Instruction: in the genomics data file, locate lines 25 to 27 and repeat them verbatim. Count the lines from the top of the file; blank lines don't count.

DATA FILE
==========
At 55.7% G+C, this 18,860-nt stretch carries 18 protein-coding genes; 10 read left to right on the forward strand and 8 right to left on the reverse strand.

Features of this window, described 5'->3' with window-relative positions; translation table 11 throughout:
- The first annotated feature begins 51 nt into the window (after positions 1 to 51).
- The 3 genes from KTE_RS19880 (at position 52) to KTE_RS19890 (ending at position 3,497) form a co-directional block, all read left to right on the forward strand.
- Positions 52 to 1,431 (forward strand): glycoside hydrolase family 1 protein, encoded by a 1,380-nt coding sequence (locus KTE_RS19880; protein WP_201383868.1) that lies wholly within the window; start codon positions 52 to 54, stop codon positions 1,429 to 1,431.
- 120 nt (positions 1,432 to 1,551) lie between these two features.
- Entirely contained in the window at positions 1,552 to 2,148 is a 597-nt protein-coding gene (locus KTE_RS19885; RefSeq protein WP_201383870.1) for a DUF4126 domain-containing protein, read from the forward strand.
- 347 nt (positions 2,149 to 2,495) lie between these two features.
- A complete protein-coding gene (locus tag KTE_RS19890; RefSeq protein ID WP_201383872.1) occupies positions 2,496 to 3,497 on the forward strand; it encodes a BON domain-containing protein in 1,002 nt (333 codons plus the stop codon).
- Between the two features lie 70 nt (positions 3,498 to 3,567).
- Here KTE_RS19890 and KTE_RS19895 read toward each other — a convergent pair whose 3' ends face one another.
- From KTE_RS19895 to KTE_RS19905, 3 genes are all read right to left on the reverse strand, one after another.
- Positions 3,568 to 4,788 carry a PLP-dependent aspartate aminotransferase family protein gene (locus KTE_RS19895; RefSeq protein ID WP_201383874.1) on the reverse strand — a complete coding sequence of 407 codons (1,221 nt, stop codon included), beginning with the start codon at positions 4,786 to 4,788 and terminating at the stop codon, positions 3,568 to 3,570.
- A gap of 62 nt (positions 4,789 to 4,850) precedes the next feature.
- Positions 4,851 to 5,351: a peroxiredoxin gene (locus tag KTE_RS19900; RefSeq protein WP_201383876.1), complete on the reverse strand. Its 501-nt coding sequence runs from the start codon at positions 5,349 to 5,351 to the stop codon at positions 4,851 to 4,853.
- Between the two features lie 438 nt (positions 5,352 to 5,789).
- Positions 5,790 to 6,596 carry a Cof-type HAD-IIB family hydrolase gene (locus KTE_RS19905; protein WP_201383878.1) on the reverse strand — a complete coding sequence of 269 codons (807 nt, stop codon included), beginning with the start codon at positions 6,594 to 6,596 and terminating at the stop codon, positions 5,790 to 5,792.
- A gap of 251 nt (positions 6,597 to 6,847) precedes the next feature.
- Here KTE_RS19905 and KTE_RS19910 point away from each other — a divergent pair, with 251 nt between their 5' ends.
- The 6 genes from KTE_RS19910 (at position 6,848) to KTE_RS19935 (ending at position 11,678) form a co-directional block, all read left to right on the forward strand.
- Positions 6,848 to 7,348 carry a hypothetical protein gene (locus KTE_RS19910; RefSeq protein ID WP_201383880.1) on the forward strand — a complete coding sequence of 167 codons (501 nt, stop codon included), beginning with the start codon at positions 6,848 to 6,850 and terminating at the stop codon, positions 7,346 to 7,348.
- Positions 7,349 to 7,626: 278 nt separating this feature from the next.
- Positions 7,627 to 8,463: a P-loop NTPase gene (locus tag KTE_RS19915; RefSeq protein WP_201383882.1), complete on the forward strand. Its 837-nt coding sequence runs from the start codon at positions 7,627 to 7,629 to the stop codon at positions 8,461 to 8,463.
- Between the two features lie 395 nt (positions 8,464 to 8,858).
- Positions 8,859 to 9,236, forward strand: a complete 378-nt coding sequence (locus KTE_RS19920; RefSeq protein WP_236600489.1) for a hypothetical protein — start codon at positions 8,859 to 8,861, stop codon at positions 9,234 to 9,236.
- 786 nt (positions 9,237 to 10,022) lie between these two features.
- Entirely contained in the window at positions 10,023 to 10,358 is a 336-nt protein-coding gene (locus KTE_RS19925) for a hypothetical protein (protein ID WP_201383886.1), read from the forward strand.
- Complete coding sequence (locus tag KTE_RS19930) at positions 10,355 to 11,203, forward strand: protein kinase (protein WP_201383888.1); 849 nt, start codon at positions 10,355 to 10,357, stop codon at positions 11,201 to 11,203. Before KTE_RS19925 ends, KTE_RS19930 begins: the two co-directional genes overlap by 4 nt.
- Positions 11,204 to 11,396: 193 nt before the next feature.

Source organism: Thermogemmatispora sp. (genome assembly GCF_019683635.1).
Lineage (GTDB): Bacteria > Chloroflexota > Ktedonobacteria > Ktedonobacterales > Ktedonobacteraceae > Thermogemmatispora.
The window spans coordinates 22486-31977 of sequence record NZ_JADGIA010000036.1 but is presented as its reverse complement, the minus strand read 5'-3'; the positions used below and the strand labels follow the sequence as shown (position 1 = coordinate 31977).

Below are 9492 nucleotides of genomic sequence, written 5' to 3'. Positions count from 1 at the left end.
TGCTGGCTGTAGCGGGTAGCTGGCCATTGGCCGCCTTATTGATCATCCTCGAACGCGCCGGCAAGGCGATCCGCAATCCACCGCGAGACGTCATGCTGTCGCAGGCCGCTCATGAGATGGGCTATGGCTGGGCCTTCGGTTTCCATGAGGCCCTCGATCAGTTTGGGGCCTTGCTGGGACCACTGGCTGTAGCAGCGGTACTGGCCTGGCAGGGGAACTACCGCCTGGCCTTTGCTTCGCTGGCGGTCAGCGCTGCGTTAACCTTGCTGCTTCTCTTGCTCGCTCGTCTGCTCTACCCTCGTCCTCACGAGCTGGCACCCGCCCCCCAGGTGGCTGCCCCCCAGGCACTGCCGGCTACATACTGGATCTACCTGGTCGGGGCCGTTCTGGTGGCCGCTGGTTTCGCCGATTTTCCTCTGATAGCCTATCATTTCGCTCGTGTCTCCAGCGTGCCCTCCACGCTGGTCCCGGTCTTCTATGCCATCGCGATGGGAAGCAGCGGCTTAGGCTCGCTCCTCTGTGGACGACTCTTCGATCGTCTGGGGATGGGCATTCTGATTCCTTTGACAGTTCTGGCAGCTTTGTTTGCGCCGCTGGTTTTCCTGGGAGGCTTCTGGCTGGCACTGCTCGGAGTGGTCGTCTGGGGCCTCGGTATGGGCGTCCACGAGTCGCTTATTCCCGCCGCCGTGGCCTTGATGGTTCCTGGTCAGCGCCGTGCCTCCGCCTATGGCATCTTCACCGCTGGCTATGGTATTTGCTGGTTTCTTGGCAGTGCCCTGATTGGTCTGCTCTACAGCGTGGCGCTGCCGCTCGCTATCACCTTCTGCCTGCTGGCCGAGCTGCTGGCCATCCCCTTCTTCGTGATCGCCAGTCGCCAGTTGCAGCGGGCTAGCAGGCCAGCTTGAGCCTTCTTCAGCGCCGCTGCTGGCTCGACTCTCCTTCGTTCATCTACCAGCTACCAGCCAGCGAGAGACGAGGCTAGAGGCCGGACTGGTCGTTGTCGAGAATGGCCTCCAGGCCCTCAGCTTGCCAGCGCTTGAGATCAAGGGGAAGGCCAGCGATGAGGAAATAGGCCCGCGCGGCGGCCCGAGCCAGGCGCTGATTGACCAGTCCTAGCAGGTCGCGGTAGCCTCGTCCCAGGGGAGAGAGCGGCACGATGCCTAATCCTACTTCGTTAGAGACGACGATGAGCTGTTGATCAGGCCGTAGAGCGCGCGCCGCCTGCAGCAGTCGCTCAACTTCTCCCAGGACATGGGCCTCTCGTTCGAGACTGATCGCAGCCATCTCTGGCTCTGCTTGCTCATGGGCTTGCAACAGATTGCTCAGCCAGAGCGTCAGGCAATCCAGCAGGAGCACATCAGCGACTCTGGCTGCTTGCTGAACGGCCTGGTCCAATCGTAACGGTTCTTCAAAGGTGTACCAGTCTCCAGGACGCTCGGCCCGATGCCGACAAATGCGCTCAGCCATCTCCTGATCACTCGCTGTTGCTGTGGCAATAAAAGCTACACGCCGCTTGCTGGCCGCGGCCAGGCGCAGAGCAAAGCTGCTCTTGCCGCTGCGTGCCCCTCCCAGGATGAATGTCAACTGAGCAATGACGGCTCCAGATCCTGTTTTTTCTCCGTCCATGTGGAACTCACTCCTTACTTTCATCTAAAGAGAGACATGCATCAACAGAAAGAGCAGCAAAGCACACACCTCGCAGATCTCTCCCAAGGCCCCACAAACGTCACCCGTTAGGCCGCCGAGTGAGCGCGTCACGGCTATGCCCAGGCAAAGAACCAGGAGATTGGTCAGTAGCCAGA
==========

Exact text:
- Positions 8,859 to 9,236, forward strand: a complete 378-nt coding sequence (locus KTE_RS19920; RefSeq protein WP_236600489.1) for a hypothetical protein — start codon at positions 8,859 to 8,861, stop codon at positions 9,234 to 9,236.
- 786 nt (positions 9,237 to 10,022) lie between these two features.
- Entirely contained in the window at positions 10,023 to 10,358 is a 336-nt protein-coding gene (locus KTE_RS19925) for a hypothetical protein (protein ID WP_201383886.1), read from the forward strand.